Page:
Four USF students present research at 2013 Water and Health Conference at UNC

Nathan Manser, Colleen Naughton, Matthew Verbyla, and Meghan Wahlstrom-Ramler presented their research at last week’s conference hosted by the Water Institute at the University of North Carolina, entitled Water and Health 2013: Where Science Meets Policy (http://whconference.unc.edu/).

Bench-scale anaerobic reactors

Nathan Manser presented results which indicate that Ascaris eggs may survive longer in bench-scale anaerobic reactors optimized to produce biogas from swine waste than they do in control reactors subjected to the same incubation conditions.

Nathan Manser’s presentation focused on the inactivation of Ascaris eggs in bench-scale anaerobic reactors that have been optimized for biogas production. Preliminary results indicate that the ideal conditions for biogas production in anaerobic reactors may actually enhance the survival of Ascaris eggs. Nathan plans to defend his Ph.D. proposal and advance to candidacy at the end of this year or beginning of next year.

Colleen Naughton, a Ph.D. candidate, also presented research results from a three-year study of a hand-washing intervention in Mali, using innovative techniques to monitor the use of soap and water. Results indicate that seasonality, gender, and proximity to a water source, among other factors, significantly influence whether or not communities continue to practice hand-washing.

Colleen Naughton presents her research on the factors that influence hand-washing in rural Mali. One notable finding from this study is that there was a 29% decrease in soap usage during the rainy season, which is when diarrheal and upper respiratory infections are most common.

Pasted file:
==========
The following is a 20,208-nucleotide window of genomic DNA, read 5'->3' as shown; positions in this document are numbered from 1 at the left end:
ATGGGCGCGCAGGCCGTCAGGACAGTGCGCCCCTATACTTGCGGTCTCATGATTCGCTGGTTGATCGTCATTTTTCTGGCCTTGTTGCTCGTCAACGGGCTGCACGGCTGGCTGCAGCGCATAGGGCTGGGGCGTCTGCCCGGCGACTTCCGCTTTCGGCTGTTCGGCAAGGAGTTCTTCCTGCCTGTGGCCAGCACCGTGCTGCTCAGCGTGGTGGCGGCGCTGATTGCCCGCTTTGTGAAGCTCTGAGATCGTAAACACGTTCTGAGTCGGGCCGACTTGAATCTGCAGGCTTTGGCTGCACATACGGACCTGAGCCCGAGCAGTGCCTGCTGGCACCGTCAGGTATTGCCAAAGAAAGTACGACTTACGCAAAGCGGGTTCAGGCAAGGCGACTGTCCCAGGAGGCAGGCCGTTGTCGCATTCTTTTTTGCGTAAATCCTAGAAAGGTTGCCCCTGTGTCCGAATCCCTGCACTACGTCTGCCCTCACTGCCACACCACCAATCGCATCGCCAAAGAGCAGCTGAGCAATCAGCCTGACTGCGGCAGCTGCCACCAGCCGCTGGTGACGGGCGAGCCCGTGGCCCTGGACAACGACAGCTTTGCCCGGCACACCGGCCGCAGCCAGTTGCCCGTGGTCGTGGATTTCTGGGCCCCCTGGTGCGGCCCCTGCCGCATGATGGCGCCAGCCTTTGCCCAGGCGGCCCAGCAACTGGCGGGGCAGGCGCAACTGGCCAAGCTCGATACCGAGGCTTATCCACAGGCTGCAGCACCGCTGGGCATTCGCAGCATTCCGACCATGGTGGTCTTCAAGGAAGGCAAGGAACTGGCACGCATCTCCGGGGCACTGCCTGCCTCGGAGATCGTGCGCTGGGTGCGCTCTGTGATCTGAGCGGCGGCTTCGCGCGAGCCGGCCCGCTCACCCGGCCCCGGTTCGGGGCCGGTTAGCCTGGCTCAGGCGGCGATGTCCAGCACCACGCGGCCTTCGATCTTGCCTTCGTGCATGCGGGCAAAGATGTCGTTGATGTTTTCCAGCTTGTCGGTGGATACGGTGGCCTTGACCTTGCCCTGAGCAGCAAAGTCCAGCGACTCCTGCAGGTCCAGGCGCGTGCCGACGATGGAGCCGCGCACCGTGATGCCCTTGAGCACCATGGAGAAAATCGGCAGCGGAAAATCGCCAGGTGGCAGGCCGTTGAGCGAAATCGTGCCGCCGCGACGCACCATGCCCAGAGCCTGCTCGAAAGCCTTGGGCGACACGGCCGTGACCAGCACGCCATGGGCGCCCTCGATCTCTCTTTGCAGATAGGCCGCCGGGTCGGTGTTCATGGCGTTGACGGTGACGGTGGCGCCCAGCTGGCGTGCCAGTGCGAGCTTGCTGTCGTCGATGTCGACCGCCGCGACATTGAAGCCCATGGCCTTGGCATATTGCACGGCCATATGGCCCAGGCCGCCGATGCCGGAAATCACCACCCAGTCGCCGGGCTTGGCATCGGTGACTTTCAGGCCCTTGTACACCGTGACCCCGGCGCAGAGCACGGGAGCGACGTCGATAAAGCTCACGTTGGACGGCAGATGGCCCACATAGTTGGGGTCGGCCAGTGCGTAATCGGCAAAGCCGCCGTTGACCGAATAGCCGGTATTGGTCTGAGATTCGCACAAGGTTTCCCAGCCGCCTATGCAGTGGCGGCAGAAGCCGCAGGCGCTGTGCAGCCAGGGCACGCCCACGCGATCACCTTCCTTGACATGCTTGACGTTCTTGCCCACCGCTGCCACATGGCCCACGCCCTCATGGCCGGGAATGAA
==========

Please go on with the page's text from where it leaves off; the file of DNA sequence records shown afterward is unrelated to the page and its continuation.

Colleen Naughton presents her research on the factors that influence hand-washing in rural Mali. One notable finding from this study is that there was a 29% decrease in soap usage during the rainy season, which is when diarrheal and upper respiratory infections are most common.

Ph.D. student Matthew Verbyla presented a study comparing virus-particle association and virus removal in two stabilization pond systems in Bolivia: one consisting of three ponds in series, the other consisting of an anaerobic reactor followed by polishing ponds. Results suggest that a greater percentage of viruses in the anaerobic reactor effluent are associated with particles, which may protect them from sunlight disinfection in the subsequent ponds.

Meghan Wahlstrom-Ramler presented results from a study in Madagascar measuring the concentration of fecal indicator bacteria in shallow wells of different depths andĀ at different distances from pit latrines. Meghan, who served two years in the Peace Corps through USF’s Master’s International Program in Civil & Environmental Engineering, will defend her Master’s thesis this Spring.

UASB Reactor

Matthew Verbyla presented data that suggests that norovirus and pepper mild mottle virus present in the effluent of this upflow anaerobic sludge blanket reactor may be more associated with particles than those same viruses in the effluent of a conventional stabilization pond system.

The abstract presented by the USF PIRE researchers about virus-particle association and virus removal in stabilization ponds was recognized with an Abstract Award, given to severalĀ groups the top submissions for the conference. USF PIRE student Erin Symonds, the lead author for this study, also presented the results of this study at the 2013 Water Micro Conference held this past September in Florianopolis, Brazil (http://www.hrwm2013.org/)

 

 

An anaerobic lagoon within a system consisting of several anaerobic, facultative, and maturation lagoons, some in series, others in parallel, in Bolivia. This lagoon had been nearly non-functional after more than a decade of no sludge removal, but was restored to working order after sludge was removed by the municipality (Photo Credit: Erin Symonds)

An anaerobic lagoon within a system consisting of several anaerobic, facultative, and maturation lagoons, some in series, others in parallel, in Bolivia. This lagoon had been nearly non-functional after more than a decade of no sludge removal, but was restored to working order after sludge was removed by the municipality (Photo Credit: Erin Symonds)

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